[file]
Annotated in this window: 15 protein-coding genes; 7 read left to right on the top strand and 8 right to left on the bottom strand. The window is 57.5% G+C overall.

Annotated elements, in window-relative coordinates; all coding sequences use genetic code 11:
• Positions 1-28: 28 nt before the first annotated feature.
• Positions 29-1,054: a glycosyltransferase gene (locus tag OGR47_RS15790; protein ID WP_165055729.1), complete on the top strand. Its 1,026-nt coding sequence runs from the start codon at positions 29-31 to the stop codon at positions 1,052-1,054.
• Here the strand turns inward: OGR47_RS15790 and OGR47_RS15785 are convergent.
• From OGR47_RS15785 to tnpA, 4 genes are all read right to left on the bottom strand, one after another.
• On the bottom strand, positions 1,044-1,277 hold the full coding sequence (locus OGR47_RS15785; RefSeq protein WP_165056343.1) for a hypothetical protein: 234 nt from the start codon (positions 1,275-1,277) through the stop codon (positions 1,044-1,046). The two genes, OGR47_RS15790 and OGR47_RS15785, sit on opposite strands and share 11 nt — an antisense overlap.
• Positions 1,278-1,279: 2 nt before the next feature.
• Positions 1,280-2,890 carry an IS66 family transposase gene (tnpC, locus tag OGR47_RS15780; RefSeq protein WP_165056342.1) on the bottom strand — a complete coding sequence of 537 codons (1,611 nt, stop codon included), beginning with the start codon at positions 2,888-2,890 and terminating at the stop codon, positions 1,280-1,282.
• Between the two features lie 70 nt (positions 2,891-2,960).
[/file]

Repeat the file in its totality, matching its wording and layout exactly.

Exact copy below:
Annotated in this window: 15 protein-coding genes; 7 read left to right on the top strand and 8 right to left on the bottom strand. The window is 57.5% G+C overall.

Annotated elements, in window-relative coordinates; all coding sequences use genetic code 11:
• Positions 1-28: 28 nt before the first annotated feature.
• Positions 29-1,054: a glycosyltransferase gene (locus tag OGR47_RS15790; protein ID WP_165055729.1), complete on the top strand. Its 1,026-nt coding sequence runs from the start codon at positions 29-31 to the stop codon at positions 1,052-1,054.
• Here the strand turns inward: OGR47_RS15790 and OGR47_RS15785 are convergent.
• From OGR47_RS15785 to tnpA, 4 genes are all read right to left on the bottom strand, one after another.
• On the bottom strand, positions 1,044-1,277 hold the full coding sequence (locus OGR47_RS15785; RefSeq protein WP_165056343.1) for a hypothetical protein: 234 nt from the start codon (positions 1,275-1,277) through the stop codon (positions 1,044-1,046). The two genes, OGR47_RS15790 and OGR47_RS15785, sit on opposite strands and share 11 nt — an antisense overlap.
• Positions 1,278-1,279: 2 nt before the next feature.
• Positions 1,280-2,890 carry an IS66 family transposase gene (tnpC, locus tag OGR47_RS15780; RefSeq protein WP_165056342.1) on the bottom strand — a complete coding sequence of 537 codons (1,611 nt, stop codon included), beginning with the start codon at positions 2,888-2,890 and terminating at the stop codon, positions 1,280-1,282.
• Between the two features lie 70 nt (positions 2,891-2,960).